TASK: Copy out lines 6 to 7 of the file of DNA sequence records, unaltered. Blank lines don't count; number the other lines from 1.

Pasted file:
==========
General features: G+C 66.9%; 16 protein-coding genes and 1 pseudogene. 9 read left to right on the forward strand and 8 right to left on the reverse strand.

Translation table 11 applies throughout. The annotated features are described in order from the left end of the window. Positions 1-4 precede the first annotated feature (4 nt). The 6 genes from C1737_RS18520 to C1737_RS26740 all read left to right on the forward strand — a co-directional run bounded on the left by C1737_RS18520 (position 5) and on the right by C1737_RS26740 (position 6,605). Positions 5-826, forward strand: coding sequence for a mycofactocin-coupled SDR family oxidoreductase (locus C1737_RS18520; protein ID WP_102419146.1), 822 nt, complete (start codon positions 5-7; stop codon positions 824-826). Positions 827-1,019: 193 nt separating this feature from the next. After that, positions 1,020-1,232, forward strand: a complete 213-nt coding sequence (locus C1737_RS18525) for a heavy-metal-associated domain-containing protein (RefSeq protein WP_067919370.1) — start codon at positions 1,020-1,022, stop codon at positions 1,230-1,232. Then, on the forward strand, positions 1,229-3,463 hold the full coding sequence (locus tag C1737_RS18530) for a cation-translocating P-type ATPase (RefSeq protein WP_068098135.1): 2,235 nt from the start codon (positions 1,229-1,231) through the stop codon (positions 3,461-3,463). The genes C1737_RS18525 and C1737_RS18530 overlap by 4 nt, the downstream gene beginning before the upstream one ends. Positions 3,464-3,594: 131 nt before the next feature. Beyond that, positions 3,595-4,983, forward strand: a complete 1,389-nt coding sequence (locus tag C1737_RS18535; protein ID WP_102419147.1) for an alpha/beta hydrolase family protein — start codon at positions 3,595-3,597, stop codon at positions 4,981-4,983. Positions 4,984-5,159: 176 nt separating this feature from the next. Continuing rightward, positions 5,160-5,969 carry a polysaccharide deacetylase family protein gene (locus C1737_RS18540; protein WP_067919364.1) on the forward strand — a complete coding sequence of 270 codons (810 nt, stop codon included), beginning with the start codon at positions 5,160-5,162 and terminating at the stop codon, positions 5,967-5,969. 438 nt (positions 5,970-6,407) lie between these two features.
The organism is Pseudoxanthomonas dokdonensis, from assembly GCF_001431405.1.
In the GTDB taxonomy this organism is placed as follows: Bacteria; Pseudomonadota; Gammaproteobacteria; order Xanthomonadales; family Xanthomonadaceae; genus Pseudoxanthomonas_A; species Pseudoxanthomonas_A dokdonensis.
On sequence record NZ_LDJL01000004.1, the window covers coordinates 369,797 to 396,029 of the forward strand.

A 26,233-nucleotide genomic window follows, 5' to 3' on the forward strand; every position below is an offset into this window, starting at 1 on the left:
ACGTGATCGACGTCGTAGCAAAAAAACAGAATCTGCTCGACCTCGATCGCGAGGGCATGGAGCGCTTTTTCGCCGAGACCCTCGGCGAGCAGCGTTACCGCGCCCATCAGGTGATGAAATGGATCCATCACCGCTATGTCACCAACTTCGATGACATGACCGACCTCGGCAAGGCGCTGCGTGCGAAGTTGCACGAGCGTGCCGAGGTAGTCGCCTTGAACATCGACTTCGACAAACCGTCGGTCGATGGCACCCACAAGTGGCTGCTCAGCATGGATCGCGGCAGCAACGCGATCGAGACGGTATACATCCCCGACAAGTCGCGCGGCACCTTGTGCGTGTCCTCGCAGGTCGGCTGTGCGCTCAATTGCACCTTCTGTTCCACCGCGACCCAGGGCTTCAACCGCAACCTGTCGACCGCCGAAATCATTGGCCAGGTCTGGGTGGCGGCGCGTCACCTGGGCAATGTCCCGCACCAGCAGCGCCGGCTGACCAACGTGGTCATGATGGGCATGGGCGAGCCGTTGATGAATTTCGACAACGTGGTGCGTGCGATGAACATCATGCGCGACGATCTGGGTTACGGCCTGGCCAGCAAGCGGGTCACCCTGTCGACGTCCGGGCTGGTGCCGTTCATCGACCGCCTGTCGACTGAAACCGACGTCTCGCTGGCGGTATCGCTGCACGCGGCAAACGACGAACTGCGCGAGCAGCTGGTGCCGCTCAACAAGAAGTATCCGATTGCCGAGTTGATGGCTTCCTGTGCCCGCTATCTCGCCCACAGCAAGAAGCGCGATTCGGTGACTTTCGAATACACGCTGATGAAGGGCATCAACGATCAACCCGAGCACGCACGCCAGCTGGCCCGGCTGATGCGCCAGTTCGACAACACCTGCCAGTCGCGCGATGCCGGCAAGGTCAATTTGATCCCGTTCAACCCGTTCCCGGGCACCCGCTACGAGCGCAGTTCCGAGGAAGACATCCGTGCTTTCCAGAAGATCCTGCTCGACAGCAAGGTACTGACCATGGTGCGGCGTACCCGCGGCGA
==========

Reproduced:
A 26,233-nucleotide genomic window follows, 5' to 3' on the forward strand; every position below is an offset into this window, starting at 1 on the left:
ACGTGATCGACGTCGTAGCAAAAAAACAGAATCTGCTCGACCTCGATCGCGAGGGCATGGAGCGCTTTTTCGCCGAGACCCTCGGCGAGCAGCGTTACCGCGCCCATCAGGTGATGAAATGGATCCATCACCGCTATGTCACCAACTTCGATGACATGACCGACCTCGGCAAGGCGCTGCGTGCGAAGTTGCACGAGCGTGCCGAGGTAGTCGCCTTGAACATCGACTTCGACAAACCGTCGGTCGATGGCACCCACAAGTGGCTGCTCAGCATGGATCGCGGCAGCAACGCGATCGAGACGGTATACATCCCCGACAAGTCGCGCGGCACCTTGTGCGTGTCCTCGCAGGTCGGCTGTGCGCTCAATTGCACCTTCTGTTCCACCGCGACCCAGGGCTTCAACCGCAACCTGTCGACCGCCGAAATCATTGGCCAGGTCTGGGTGGCGGCGCGTCACCTGGGCAATGTCCCGCACCAGCAGCGCCGGCTGACCAACGTGGTCATGATGGGCATGGGCGAGCCGTTGATGAATTTCGACAACGTGGTGCGTGCGATGAACATCATGCGCGACGATCTGGGTTACGGCCTGGCCAGCAAGCGGGTCACCCTGTCGACGTCCGGGCTGGTGCCGTTCATCGACCGCCTGTCGACTGAAACCGACGTCTCGCTGGCGGTATCGCTGCACGCGGCAAACGACGAACTGCGCGAGCAGCTGGTGCCGCTCAACAAGAAGTATCCGATTGCCGAGTTGATGGCTTCCTGTGCCCGCTATCTCGCCCACAGCAAGAAGCGCGATTCGGTGACTTTCGAATACACGCTGATGAAGGGCATCAACGATCAACCCGAGCACGCACGCCAGCTGGCCCGGCTGATGCGCCAGTTCGACAACACCTGCCAGTCGCGCGATGCCGGCAAGGTCAATTTGATCCCGTTCAACCCGTTCCCGGGCACCCGCTACGAGCGCAGTTCCGAGGAAGACATCCGTGCTTTCCAGAAGATCCTGCTCGACAGCAAGGTACTGACCATGGTGCGGCGTACCCGCGGCGA